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Al Qaeda Launches New Militant Branch In Asia
India has ordered several states to be on increased alert after al Qaeda chief Ayman al Zawahiri launched a new branch of the militant Islamist group in Asia.
A video posted on jihadist forums features the 63-year-old saying the new force would "crush the artificial borders" dividing Muslim populations in the Indian subcontinent.
Al Qaeda is active in Afghanistan and Pakistan, where its surviving leadership is thought to be hiding, but Qedat al Jihad would operate in India, Bangladesh and Burma - also known as Myanmar.
Zawahiri said: "This entity was not established today, but is the fruit of a blessed effort of more than two years to gather the mujahedeen in the Indian subcontinent into a single entity."
He called on Muslims "to wage jihad against its enemies, to liberate its land, to restore its sovereignty and to revive its caliphate".
Since the death of Osama bin Laden in May 2011, al Qaeda has been eclipsed by its own offshoots in Africa and the Arabian Peninsula and now by the Islamic State fighting in Iraq and Syria.
Qedat al Jihad will be led by senior Pakistani militant Asim Umar.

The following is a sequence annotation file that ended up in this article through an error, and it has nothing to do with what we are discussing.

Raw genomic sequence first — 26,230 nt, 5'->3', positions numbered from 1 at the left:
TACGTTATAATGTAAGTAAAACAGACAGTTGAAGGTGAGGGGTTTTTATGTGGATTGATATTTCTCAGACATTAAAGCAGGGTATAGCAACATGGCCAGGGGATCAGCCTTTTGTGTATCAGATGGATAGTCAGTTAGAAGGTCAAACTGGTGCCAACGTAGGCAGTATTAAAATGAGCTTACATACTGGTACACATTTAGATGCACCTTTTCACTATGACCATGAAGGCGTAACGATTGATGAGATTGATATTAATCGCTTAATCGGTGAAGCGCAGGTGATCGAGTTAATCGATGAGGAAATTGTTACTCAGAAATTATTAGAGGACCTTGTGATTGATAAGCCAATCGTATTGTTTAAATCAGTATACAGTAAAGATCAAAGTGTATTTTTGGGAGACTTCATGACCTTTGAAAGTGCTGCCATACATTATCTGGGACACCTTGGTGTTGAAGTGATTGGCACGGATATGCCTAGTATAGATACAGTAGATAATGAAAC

The 55-minute video features Zawahiri and Umar, along with a new group spokesman identified as Usama Mahmoud.
It was produced by al Qaeda's As Sahan Media Foundation and has been widely distributed, according to the US-based SITE terrorism monitoring group.
Zawahiri said the regions of Assam, Gujarat and Kashmir, which all have large Muslim populations, would be targets for the new organisation.
"In the wake of this al Qaeda video, we will be on a higher alert," S.K. Nanda, the senior bureaucrat in the home department of Gujarat, said.
"We will work closely with the central government to tackle any threat posed to the state."
Gujarat is also the home state of India's new prime minister Narendra Modi, a Hindu nationalist criticised over riots in 2002 that left hundreds of Muslims dead.
Kashmir has an active armed insurgency against Indian rule and there have been terrorist attacks in other areas - including the 2008 Mumbai attacks which saw 166 people killed.
Zawahiri remains America's most wanted fugitive. The State Department "Rewards for Justice" programme has a $25m bounty on his head.